The senior U.S. Senate Republican on Tuesday raised the possibility of Congress writing comprehensive healthcare legislation if the Supreme Court next year strikes down a subsidy provision of Obamacare.
Senate Republican leader Mitch McConnell, who will lead the chamber starting in January, told reporters: "If the court would rule the way they might, we could be in a very large comprehensive revisitation" of U.S. healthcare policy.
The nation's highest court is expected to rule by the end of June on a conservative challenge to an important part of President Barack Obama's 2010 Affordable Care Act, popularly known as Obamacare.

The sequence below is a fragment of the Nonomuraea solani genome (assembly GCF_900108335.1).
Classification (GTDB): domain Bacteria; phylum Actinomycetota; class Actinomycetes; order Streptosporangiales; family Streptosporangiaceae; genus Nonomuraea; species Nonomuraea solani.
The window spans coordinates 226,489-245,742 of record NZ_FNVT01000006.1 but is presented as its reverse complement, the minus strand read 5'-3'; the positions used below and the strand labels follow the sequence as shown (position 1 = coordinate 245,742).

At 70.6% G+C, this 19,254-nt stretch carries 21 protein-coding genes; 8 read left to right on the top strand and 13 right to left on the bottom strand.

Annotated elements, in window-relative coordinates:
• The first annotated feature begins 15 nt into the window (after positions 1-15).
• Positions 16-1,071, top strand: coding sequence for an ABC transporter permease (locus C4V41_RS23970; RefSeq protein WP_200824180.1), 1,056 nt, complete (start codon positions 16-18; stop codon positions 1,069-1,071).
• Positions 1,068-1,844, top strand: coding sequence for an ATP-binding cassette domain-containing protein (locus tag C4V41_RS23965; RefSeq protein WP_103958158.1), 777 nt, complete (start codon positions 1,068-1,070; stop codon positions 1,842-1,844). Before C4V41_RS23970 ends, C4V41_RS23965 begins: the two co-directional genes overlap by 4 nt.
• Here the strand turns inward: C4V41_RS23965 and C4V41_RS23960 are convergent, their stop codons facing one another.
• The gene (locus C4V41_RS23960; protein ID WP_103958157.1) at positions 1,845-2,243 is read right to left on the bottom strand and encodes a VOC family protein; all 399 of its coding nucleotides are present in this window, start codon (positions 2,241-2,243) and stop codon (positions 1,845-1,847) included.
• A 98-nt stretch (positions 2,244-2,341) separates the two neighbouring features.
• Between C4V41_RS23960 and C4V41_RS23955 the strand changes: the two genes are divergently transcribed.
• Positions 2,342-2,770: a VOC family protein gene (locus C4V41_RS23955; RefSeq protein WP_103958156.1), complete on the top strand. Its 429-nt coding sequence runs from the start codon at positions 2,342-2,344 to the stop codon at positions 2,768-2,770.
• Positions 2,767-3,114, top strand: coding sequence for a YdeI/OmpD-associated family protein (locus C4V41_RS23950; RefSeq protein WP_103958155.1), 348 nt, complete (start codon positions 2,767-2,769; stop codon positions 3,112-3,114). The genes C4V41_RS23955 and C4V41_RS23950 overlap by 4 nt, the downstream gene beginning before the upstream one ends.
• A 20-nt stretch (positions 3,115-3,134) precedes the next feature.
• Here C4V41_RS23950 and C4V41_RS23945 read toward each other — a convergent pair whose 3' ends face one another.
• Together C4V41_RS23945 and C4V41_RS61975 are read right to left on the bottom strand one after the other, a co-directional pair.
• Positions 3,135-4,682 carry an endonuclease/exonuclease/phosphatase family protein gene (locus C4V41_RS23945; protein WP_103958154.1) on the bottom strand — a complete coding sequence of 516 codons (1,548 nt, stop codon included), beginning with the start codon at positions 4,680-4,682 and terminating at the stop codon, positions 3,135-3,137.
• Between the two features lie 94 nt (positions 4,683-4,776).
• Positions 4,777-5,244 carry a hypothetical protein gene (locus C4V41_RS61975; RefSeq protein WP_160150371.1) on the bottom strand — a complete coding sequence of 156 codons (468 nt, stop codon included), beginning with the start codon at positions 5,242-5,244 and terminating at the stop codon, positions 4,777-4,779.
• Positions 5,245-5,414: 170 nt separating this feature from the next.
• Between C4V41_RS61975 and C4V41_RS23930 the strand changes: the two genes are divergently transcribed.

The Supreme Court last month agreed to hear arguments for and against tax-credit subsidies to help millions of Americans get health coverage under the law.
McConnell said it was difficult to outline what comprehensive legislation would look like, given that the Supreme Court ruling is likely months away.
But he ticked off a list of Obamacare provisions that Republicans have long railed against, including a medical device tax, the requirement that individuals purchase health insurance and a 30-hour work-week to define full-time employment under the law.
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